We Four in Egypt

Now back in the US!

What I don’t miss (11/14)

  • Ironing (not that I did that much of it before… but I should have)
  • Working longer hours
  • Not being able to afford vacations
  • Only a couple of weeks a year for vacations
  • Stressing over childcare arrangements
  • WalMart culture
  • Needing a car to do anything
  • Answering machines
  • The money suck that is living in the US

14 November 2008 - Posted by | our life in egypt


  1. It’s odd about the money suck – we noticed it when we lived in the STates but it seemed so necessary. Now we don’t spend nearly as much money on consumer goods and have more to spend on travel and things like that. 🙂

    Comment by Typ0 | 14 November 2008

  2. Same thing.

    When we returned from France from the States, it almost felt like a relief to have escaped from the ‘money suck’ culture. It’s an odd thing because it makes American life so comfortable and yet so oddly uncomfortable at the same time. I guess as you buy things you feel as though you are satisfying a need but, really, you are just reinforcing the need.

    I’m really interested about how salaries/spending power balances out in the different countries…because I’m beginning to wonder if it all doesn’t just equal out in the end (for the similar western countries). That is, an extra penny earned is also just an extra penny spent…and that the comfort brought in spending it doesn’t equally create an anxiety about how to spend the next penny? In France, we don’t really earn enough to have too many extra pennies.. but, then, that’s another whole problem that doesn’t look like it’ll get better any time soon!!

    hugs to you Ms Four and your family,

    Comment by Robyn | 15 November 2008

  3. Thanks, Robyn, for the nice note!

    What is about the US? I guess it’s the consumer culture. It’s interesting to me that you two women, both non-American, fall into the same trap when in the US but not in your home countries or other places.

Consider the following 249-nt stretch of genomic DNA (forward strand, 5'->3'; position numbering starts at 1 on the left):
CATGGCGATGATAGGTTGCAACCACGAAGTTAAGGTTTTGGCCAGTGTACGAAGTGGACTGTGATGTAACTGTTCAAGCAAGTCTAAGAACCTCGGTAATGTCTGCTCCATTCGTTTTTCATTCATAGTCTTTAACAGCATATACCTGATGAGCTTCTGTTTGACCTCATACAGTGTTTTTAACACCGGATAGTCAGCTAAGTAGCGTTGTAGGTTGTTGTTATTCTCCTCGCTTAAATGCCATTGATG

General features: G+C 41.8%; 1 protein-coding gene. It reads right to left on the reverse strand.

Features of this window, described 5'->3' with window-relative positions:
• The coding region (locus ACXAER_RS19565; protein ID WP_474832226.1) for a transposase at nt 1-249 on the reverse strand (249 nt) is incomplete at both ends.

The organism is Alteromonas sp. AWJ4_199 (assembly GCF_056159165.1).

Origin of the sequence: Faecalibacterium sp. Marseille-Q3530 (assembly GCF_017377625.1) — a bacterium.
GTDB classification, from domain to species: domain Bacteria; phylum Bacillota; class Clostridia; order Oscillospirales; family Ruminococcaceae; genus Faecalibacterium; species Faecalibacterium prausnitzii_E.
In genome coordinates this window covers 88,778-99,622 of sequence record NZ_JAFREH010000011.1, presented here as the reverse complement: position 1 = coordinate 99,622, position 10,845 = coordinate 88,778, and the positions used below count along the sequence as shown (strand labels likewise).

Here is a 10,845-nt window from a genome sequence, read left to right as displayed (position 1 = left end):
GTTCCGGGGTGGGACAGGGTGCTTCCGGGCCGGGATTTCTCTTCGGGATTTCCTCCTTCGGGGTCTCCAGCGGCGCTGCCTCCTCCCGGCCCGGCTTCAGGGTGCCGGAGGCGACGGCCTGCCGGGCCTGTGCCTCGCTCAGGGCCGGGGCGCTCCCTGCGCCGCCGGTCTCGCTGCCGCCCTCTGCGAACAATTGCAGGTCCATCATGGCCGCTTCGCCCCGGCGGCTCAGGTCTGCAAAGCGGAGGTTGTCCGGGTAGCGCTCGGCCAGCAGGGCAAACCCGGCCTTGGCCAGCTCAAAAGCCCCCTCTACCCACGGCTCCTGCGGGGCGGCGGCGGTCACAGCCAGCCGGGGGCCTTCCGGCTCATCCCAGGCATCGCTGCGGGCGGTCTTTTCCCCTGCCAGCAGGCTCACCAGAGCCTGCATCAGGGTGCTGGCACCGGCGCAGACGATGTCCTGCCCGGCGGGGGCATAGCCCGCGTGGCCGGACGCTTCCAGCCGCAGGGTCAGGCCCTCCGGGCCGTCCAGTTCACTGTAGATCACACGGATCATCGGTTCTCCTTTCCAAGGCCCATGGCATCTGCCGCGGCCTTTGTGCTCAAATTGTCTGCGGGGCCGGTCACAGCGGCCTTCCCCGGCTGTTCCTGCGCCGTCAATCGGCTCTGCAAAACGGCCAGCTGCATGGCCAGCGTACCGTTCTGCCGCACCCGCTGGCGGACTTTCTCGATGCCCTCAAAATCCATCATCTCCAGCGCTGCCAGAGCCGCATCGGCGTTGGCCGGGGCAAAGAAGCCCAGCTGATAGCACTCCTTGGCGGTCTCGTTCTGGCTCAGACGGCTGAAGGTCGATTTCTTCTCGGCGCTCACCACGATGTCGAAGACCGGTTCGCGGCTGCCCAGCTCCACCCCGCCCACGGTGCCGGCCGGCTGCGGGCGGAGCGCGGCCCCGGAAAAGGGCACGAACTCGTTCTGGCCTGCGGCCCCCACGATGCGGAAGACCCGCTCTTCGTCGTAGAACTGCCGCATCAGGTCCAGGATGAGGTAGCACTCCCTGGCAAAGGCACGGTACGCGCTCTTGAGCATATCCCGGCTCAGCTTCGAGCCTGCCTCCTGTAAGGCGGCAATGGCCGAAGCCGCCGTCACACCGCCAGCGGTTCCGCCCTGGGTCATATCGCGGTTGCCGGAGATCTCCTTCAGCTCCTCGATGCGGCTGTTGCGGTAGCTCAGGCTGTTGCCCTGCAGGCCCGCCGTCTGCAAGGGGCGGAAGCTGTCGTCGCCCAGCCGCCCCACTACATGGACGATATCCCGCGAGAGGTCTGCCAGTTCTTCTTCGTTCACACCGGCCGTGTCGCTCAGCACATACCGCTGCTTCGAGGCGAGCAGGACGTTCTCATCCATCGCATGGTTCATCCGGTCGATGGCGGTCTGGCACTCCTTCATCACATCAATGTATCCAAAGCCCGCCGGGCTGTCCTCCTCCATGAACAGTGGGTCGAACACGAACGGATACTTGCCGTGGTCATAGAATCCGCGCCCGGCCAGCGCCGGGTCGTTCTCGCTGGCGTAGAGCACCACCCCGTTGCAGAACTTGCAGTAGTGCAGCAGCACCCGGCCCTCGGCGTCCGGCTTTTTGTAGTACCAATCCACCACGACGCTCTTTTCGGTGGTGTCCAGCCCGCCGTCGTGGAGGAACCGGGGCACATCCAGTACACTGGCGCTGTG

I really noticed this when I moved from College Town to the mountains after I graduated. Except for various kayaking toys, there wasn’t much to buy in the mountains. But I noticed when I went back to town, I felt like I needed new shoes or something.

    Comment by Ms. Four | 16 November 2008

  4. Maybe having lived in Egypt will help you resist the money suck when you’re back in the States. I lived in Kenya for a year when I was 18, and got used to having no access to phone, car, tv, washer/dryer, malls, supermarkets, plastic bags, etc. I only really missed some particular foods. It was good to realize how well one could live without all that stuff–and how many people in the world do so.

    On my return, on the way home from the airport, I saw a billboard that said, “Chevy Chevette: Take two, they’re small!” It was ludicrous.

    Granted, I have never liked to shop, and I don’t like clutter in my house. But here I am, all these years later, having spent most of my adult life without a car, a tv, washer/dryer, a home computer, etc. I still resist shopping at the mall and the supermarket. I have a cell phone that makes people laugh because it’s so old (four years! Several generations in tech time.) It would surely be harder to resist all this if I had kids, but it is possible.

    Comment by Monica | 17 November 2008

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